Stewart said Kaleidoscope Park “will be a community park in the truest sense of the word,” bringing communities together “in a free, open, and accessible public space to enjoy, create, and inspire.”

Free weekly films and concerts, ‘technology terraces’ and more

Rendering: Kaleidoscope Park Foundation

So besides grass and trees, what else will it have? The city says the park will offer gardens, water features, shaded promenades, a dog park, and a children’s play area. The park’s design will also feature a performance pavilion, Wi-Fi-equipped “technology terraces,” and public art works including a permanent installation by fabric artist Janet Echelman. 

Free year-round public programming will include weekly films and concerts, fitness and “well-being activities,” and a variety of performance and dance events, the city said.

Art work to feature engineered fiber 15 times stronger than steel

Rendering: Kaleidoscope Park Foundation

Echelman, the fabric artist, uses unusual materials including “atomized water particles” and an engineered fiber that’s 15 times stronger than steel, according to her website (which we recommend viewing). Her public art installations have become attractions on five continents—gracing places including Singapore, Sydney, Shanghai, Santiago, Beijing, Boston, New York, and London.  

And soon, Frisco as well.

Supported by the Kaleidoscope Park Foundation

The park is owned by the city of Frisco, but its programming, operations, and maintenance  will be overseen and supported by the Kaleidoscope Park Foundation, a nonprofit partner of Communities Foundation of Texas.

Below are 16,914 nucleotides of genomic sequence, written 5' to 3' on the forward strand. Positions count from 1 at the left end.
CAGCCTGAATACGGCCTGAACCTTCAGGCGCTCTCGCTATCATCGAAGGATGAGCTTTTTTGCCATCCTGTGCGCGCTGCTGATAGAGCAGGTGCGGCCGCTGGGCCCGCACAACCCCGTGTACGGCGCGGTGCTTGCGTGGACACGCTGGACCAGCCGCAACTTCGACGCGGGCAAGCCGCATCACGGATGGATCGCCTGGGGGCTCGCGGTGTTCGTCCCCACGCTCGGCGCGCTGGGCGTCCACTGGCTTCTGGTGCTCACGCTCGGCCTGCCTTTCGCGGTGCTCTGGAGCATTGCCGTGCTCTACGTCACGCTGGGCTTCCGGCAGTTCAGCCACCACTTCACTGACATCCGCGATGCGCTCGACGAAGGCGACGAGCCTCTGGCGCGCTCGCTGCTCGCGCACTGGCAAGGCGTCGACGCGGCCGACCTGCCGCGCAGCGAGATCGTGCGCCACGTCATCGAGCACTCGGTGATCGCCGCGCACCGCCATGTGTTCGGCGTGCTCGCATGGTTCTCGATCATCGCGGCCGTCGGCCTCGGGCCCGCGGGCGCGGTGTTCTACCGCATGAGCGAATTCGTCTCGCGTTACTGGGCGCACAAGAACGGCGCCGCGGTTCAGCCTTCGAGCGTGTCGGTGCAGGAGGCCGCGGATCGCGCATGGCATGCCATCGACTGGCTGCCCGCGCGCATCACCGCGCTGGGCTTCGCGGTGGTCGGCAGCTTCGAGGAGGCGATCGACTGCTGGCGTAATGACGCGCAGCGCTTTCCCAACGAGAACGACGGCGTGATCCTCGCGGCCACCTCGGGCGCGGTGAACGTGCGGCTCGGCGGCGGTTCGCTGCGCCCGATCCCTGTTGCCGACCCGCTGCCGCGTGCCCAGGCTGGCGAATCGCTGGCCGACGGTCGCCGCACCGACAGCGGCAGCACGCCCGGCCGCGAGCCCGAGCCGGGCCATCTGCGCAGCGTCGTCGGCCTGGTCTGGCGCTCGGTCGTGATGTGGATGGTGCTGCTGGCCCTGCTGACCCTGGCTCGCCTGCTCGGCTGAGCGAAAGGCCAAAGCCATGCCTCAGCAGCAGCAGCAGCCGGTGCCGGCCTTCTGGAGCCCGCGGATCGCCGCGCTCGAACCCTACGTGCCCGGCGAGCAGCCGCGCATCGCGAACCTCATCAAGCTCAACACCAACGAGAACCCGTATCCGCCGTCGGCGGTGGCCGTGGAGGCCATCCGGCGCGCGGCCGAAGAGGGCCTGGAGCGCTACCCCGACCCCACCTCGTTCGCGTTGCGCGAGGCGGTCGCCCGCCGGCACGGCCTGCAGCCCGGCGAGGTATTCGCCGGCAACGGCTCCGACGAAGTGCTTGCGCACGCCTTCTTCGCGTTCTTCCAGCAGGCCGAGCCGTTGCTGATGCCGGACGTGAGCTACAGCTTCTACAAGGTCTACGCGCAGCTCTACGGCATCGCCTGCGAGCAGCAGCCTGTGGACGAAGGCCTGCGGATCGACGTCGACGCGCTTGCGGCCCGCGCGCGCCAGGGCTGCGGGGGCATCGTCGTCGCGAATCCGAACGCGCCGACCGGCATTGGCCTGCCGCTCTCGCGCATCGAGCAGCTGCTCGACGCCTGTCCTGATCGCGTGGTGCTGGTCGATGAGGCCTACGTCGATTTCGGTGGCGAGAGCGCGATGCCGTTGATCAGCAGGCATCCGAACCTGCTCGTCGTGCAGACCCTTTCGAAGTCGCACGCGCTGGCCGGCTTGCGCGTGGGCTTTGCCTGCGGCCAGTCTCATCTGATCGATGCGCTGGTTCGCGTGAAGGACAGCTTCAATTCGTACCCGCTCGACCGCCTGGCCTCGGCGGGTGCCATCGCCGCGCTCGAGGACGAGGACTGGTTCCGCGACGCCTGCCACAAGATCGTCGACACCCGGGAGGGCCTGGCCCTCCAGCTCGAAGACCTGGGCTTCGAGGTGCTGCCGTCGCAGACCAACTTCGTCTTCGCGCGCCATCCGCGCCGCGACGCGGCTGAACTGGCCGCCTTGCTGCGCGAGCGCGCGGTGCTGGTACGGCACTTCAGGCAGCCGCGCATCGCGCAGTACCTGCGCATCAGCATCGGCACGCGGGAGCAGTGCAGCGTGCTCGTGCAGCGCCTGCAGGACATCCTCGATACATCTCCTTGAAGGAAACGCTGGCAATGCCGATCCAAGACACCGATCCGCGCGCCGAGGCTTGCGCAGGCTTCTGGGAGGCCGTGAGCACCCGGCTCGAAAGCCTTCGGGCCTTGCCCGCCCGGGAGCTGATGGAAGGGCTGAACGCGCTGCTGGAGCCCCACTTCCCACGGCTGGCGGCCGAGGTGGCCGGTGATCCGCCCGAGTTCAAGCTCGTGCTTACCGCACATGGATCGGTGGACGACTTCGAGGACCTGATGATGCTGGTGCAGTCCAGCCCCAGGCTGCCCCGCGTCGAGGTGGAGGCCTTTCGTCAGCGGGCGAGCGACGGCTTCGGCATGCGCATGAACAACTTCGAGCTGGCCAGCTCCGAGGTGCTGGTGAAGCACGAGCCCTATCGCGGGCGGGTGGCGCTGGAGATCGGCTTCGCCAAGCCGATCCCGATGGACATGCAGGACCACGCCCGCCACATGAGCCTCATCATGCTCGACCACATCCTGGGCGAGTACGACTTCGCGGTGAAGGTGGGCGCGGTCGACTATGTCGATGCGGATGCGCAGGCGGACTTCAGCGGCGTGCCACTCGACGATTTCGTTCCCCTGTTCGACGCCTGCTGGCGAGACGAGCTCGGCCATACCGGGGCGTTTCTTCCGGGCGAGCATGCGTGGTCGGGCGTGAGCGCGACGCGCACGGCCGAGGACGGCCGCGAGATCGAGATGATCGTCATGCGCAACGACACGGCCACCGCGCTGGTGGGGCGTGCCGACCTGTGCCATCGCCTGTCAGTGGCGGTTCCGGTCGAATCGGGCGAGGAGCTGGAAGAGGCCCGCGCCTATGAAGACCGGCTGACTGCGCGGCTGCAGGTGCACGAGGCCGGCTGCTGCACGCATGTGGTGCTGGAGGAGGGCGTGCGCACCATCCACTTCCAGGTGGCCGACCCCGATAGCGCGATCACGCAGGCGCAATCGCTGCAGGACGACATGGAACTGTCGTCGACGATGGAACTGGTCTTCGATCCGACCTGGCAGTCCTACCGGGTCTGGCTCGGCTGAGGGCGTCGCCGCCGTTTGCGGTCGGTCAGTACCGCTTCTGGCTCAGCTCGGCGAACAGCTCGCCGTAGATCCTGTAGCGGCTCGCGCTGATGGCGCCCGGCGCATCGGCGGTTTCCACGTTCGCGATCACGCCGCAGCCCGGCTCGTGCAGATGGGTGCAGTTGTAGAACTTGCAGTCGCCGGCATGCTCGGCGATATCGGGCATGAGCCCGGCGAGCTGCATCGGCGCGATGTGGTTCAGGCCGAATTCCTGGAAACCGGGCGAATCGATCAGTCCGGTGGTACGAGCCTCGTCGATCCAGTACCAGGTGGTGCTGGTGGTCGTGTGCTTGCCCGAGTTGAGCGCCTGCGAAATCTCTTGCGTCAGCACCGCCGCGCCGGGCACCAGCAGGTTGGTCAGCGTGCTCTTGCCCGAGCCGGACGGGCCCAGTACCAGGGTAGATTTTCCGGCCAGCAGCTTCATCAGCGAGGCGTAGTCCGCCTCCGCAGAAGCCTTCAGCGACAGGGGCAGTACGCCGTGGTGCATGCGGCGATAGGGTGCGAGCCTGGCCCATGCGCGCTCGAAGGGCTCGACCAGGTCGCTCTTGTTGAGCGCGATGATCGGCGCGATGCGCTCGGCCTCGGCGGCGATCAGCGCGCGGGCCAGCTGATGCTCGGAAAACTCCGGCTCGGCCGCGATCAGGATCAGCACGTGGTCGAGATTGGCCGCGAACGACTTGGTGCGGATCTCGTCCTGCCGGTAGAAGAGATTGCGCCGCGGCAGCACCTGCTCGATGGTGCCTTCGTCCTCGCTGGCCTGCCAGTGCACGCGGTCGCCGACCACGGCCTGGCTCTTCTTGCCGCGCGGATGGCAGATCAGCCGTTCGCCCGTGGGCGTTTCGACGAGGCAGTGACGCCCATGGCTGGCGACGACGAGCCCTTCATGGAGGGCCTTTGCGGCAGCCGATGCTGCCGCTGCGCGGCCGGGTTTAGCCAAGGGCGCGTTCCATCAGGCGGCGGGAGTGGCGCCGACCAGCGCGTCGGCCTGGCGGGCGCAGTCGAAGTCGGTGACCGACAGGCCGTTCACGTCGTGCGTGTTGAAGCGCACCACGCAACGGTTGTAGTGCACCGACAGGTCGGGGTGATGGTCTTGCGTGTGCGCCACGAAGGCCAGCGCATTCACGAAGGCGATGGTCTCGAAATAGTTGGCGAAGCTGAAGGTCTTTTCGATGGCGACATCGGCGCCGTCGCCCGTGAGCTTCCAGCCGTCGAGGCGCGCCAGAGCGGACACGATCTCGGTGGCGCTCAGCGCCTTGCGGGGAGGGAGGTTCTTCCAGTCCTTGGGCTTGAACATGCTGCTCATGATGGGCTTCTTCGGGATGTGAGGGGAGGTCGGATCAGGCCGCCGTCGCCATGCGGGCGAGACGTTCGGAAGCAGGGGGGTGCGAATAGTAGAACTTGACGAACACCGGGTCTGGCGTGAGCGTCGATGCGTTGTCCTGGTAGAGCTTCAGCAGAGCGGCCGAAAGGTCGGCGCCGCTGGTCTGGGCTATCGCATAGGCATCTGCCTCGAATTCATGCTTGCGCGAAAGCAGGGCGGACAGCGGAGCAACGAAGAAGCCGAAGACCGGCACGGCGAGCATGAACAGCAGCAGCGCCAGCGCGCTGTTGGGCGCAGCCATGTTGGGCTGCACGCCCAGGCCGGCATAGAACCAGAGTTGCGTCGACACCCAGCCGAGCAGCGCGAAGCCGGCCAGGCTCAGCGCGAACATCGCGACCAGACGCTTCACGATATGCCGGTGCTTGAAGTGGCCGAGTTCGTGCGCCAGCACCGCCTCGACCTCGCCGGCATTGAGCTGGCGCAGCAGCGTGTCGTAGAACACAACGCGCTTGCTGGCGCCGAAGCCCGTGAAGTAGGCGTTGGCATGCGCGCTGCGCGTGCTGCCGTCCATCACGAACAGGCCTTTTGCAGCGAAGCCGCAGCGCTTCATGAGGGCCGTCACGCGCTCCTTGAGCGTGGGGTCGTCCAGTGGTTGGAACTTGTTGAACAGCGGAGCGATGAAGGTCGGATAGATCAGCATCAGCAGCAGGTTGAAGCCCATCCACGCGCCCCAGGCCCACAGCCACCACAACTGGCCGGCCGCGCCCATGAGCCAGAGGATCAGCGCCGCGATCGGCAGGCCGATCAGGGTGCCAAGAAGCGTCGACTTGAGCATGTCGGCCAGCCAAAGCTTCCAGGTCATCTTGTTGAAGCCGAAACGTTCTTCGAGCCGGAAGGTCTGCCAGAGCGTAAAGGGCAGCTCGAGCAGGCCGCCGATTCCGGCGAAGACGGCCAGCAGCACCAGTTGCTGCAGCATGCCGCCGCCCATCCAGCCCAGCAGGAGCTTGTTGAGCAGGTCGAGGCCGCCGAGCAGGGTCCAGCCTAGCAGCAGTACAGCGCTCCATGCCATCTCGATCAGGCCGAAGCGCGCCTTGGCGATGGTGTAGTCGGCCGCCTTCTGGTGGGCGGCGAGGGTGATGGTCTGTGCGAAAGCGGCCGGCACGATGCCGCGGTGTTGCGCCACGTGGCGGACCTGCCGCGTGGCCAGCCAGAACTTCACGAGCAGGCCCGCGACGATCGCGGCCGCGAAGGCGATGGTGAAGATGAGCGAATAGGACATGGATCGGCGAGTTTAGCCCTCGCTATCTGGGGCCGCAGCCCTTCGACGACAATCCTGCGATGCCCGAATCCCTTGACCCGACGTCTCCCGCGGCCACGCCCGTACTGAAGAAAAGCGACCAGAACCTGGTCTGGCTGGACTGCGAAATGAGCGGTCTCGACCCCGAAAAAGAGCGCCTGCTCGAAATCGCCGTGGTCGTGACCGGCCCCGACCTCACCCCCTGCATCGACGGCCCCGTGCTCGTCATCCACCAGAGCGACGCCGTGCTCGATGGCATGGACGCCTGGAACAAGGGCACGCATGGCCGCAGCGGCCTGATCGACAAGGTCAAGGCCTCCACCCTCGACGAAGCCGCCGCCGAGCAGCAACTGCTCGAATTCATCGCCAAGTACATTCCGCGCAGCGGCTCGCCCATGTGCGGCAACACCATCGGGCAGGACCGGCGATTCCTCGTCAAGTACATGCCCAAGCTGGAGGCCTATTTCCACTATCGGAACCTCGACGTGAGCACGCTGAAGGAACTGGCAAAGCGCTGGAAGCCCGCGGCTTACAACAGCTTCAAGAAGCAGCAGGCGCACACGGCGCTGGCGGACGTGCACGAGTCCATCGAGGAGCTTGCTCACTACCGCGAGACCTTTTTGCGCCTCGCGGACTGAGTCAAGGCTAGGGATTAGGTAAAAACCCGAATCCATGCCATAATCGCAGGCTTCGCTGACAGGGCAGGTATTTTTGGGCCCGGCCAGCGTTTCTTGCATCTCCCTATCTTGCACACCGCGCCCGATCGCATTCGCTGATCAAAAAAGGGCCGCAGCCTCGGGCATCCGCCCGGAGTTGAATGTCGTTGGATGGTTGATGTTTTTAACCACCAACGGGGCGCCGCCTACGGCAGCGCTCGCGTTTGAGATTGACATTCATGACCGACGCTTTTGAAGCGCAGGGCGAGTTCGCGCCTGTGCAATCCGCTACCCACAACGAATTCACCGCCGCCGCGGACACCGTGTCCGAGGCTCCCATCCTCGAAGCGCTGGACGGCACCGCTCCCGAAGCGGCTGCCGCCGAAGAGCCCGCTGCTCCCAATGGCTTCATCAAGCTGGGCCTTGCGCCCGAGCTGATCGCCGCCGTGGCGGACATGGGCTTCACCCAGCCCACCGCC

The park foundation’s board of directors will be led by former Texas senator and Plano resident Florence Sharpiro, who will serve as the board’s chairperson. The vice chairperson is Dave Scullin, president and CEO of the Communities Foundation of Texas. Other board members include Elizabeth Bull, retired former CFO at the Communities Foundation of Texas; Kymberley Scalia, VP of marketing for the HALL Group; Kim Butler, EVP for the HALL Group; Scott Boxer, who serves on the board of EnTouch Controls; and Wes Pierson, Frisco’s city manager.

HALL Park is getting a $7 billion ‘reimagining’

HALL Park is expanding in Frisco, Texas.

HALL Group is evolving its existing 15-building, 162-acre office park in Frisco into a mixed-used community with a new $7 billion master plan for the property.[Rendering: Courtesy HALL Park]

Last October, we wrote about Frisco’s 162-acre HALL Park development and its planned $7 billion “reimagining.”